Time flies so fast. We are already half a year into 2020 (a year that feels so strange due to the on-going pandemic) and little did we realize or rather believe Microsoft’s Windows 10 operating system is already 5 years old! The successor of Windows 8.1, Windows 10 was released to manufacturing and general users for the first time in July 2015. This week, Microsoft’s operating system that runs on more than one billion devices officially turned 5.
Windows 10 turns 5!
In a recent tweet, Microsoft had this to say:
“It may be the 5th birthday of Windows 10, but we are celebrating all the people who make it worth celebrating (psst… that’s you). Thanks a billion to everyone on Windows 10!”
It may be the 5th birthday of Windows 10, but we are celebrating all the people who make it worth celebrating (psst… that’s you). Thanks a billion to everyone on Windows 10! pic.twitter.com/7CE7im7exZ
— Windows (@Windows) July 29, 2020
Let’s take a look at the Windows 10 journey so far
Windows 10 is released as part of Microsoft’s Windows NT family of operating systems. Initially, Windows 10 became available as a free upgrade for retail copies of Windows 8 and Windows RT users. In addition to Windows Insider builds, Microsoft regularly launches new iterations of Windows 10. Enterprise customers don’t always receive these updates at the same speed as general users.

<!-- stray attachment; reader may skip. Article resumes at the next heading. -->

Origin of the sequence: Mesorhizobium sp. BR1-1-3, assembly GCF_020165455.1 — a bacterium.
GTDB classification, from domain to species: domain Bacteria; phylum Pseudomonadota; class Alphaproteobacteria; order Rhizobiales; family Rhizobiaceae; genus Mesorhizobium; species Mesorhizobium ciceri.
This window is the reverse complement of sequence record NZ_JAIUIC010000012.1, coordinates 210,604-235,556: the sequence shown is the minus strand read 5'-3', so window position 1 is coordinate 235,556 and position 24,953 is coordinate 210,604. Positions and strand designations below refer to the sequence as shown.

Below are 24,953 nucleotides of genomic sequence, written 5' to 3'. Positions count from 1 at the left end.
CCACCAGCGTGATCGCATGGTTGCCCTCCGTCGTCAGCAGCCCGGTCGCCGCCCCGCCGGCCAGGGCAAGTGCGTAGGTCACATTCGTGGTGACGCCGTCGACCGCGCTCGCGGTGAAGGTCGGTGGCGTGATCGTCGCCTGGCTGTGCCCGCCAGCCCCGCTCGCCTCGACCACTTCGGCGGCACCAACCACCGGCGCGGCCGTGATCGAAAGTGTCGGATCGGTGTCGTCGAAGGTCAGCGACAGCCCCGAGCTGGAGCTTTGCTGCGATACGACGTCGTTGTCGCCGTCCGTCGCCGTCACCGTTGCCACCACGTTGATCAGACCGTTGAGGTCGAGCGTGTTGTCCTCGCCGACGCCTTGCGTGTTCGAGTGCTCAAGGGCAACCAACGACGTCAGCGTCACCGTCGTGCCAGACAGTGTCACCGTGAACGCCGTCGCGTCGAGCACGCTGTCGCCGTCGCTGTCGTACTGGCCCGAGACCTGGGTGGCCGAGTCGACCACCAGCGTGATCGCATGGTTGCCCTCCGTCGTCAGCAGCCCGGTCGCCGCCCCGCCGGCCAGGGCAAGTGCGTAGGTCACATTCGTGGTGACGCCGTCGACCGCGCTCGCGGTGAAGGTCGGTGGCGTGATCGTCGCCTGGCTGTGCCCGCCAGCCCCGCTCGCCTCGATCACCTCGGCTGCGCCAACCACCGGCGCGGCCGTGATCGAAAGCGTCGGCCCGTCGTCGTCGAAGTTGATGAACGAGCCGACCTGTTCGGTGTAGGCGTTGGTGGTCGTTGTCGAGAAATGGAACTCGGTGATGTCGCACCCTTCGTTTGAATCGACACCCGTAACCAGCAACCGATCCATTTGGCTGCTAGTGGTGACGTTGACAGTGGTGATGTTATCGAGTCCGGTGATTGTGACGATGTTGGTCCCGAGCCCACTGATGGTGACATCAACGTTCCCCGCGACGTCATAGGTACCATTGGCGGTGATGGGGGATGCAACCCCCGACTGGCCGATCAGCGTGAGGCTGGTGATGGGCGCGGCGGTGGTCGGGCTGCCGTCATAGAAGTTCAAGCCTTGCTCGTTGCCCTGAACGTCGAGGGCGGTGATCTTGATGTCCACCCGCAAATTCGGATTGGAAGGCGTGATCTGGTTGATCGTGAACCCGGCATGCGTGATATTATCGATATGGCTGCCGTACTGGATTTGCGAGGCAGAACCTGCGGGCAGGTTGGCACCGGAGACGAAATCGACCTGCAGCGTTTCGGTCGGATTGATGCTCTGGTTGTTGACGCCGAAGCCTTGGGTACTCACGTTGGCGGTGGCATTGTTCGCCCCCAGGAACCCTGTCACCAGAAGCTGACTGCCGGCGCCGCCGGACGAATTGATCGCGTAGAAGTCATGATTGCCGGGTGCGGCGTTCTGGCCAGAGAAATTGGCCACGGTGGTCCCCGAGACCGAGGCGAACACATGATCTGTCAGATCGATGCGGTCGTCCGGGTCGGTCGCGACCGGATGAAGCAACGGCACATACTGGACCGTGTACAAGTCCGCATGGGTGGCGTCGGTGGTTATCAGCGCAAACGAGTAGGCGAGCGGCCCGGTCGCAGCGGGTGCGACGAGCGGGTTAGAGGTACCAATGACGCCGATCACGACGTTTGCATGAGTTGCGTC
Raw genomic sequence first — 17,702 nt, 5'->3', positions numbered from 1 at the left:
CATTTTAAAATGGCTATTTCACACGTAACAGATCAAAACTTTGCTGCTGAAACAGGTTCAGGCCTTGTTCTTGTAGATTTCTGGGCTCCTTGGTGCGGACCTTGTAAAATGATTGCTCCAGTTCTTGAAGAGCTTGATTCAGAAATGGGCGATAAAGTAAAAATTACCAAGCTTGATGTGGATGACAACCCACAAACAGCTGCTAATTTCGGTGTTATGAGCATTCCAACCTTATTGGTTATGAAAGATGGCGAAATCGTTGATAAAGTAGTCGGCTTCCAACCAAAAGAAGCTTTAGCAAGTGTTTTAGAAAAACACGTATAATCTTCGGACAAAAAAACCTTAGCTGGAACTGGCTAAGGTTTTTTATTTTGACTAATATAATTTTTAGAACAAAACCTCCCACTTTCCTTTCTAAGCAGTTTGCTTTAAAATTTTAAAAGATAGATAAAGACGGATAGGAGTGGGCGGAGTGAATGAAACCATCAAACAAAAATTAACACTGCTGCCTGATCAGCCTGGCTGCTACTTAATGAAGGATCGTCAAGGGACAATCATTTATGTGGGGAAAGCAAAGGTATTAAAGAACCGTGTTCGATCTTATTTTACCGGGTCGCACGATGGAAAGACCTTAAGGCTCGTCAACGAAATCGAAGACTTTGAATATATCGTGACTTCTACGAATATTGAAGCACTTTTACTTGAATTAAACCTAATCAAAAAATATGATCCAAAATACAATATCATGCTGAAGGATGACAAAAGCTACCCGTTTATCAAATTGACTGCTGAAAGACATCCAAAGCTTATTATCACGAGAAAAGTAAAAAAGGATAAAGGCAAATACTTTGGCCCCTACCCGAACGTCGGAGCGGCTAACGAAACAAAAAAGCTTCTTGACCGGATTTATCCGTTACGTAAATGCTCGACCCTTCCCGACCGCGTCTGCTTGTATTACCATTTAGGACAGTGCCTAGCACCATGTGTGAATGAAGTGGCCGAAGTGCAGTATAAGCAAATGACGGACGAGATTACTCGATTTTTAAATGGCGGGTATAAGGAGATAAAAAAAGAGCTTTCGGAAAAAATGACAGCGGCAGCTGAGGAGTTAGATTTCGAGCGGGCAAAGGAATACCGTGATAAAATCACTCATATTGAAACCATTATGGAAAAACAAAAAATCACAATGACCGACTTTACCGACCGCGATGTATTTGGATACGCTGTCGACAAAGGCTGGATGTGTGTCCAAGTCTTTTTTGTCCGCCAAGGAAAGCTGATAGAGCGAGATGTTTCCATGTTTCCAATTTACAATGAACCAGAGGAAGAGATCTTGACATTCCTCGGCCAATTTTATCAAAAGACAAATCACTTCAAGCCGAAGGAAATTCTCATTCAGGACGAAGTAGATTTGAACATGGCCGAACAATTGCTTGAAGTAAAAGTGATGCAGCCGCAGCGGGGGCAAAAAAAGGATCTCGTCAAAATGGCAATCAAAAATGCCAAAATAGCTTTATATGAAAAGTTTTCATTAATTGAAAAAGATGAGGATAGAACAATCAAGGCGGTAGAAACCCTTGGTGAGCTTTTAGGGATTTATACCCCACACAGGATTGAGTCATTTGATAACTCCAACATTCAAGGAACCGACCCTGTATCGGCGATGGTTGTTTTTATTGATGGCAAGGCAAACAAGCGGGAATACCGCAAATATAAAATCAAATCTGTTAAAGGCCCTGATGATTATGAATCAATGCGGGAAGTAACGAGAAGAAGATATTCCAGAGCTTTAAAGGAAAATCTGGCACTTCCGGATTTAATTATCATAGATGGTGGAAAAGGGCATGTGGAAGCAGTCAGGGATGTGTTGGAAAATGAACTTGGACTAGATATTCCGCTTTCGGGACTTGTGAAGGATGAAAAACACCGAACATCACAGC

Over the years, Windows has come to support Universal Windows Platform (UWP) apps that also happens to be one of the most notable features of the Windows 10 operating system. These apps are designed to run across multiple Microsoft product families including PCs, embedded systems, Xbox One, Surface Hub, Mixed Reality, among others. In the last few years, the OS has successfully been optimized for touchscreen devices, particularly on 2-in-1 PCs.
Windows 10 also became subject to the launch of the Microsoft Edge web browser replacing the classic old Internet Explorer. Over the last few months, Edge is based on the Chromium engine. As of July 2020, an estimated 73.34 percent of traditional Windows PCs are running the Windows 10 operating system, which happens to be the most used version of Windows in nearly all countries except for China.
How has Windows 10 been working for you?